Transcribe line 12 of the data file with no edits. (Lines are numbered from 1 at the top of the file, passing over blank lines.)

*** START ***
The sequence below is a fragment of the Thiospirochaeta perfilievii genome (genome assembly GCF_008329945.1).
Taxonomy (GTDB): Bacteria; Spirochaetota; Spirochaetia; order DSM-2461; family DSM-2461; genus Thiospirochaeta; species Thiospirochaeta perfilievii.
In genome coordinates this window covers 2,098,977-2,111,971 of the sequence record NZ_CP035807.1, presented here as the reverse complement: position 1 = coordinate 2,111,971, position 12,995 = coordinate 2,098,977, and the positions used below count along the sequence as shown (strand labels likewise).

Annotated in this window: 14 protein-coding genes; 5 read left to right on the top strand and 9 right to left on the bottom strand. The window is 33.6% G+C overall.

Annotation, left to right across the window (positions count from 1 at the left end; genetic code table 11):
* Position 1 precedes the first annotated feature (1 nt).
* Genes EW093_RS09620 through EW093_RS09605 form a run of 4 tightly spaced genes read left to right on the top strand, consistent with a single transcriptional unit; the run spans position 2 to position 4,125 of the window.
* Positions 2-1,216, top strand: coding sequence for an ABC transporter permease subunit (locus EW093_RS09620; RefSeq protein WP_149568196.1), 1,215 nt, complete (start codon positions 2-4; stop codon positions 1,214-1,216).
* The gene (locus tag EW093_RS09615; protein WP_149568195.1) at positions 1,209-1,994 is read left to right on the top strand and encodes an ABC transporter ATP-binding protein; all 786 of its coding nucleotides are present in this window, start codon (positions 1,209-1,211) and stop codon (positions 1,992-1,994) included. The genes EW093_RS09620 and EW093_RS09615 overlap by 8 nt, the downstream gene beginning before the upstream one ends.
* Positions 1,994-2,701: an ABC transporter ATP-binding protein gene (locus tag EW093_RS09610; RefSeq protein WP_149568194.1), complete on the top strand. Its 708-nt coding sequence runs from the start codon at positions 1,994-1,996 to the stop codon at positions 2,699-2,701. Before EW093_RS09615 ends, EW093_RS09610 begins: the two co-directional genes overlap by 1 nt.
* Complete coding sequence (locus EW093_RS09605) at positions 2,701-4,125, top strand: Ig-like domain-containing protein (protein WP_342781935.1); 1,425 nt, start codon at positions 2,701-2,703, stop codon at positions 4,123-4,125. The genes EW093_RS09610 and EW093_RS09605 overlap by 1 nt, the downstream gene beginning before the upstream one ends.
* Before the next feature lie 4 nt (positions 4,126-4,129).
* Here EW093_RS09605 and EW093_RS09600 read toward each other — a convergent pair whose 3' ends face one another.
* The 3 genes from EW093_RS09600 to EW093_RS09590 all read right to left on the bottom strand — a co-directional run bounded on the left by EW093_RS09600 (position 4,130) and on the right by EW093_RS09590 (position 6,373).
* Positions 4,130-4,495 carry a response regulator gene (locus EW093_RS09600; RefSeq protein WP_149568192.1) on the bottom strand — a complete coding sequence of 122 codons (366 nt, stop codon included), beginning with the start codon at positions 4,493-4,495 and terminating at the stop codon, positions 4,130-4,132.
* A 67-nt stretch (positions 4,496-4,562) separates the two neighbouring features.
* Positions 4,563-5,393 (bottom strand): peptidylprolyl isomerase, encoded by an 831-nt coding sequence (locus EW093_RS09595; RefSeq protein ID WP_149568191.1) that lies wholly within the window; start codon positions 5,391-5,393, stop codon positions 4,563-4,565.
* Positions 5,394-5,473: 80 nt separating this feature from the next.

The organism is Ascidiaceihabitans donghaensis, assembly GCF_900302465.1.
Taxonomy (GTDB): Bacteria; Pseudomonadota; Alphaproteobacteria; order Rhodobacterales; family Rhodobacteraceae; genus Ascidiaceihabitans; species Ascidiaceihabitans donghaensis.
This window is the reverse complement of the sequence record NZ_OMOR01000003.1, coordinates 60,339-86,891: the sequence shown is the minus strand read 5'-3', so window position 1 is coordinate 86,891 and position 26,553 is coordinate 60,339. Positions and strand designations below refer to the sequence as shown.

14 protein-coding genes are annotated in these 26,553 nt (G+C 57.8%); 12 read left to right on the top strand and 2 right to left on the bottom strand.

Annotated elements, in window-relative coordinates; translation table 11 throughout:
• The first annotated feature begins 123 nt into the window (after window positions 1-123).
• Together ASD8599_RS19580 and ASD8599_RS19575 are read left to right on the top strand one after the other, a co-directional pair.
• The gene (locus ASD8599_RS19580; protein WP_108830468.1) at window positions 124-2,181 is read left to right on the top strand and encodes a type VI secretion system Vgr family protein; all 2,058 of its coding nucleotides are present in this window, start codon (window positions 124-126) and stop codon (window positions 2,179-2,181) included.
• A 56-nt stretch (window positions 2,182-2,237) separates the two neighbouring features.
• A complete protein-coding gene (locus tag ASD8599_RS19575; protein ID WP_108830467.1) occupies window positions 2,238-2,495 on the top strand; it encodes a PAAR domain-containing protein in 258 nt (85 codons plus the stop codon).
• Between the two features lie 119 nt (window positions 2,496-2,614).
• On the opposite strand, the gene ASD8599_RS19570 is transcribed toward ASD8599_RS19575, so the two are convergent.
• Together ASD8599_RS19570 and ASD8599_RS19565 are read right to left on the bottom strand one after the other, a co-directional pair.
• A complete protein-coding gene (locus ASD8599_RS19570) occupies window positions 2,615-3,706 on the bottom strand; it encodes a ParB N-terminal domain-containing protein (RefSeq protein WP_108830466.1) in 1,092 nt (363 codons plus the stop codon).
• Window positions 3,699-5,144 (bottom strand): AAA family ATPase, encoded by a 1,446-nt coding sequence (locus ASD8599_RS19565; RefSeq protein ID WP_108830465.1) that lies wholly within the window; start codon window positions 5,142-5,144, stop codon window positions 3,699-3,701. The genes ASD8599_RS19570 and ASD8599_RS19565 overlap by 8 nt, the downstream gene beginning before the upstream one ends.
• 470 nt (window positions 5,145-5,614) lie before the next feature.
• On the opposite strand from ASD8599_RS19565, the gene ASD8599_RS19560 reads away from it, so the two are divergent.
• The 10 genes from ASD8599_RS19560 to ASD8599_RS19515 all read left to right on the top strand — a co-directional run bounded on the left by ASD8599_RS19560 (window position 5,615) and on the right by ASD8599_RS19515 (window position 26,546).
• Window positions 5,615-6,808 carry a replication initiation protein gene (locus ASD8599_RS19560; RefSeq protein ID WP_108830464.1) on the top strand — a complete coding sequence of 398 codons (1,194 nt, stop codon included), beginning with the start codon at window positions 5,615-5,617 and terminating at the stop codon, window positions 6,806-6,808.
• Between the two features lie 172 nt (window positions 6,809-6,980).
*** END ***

* Before the next feature lie 4 nt (positions 4,126-4,129).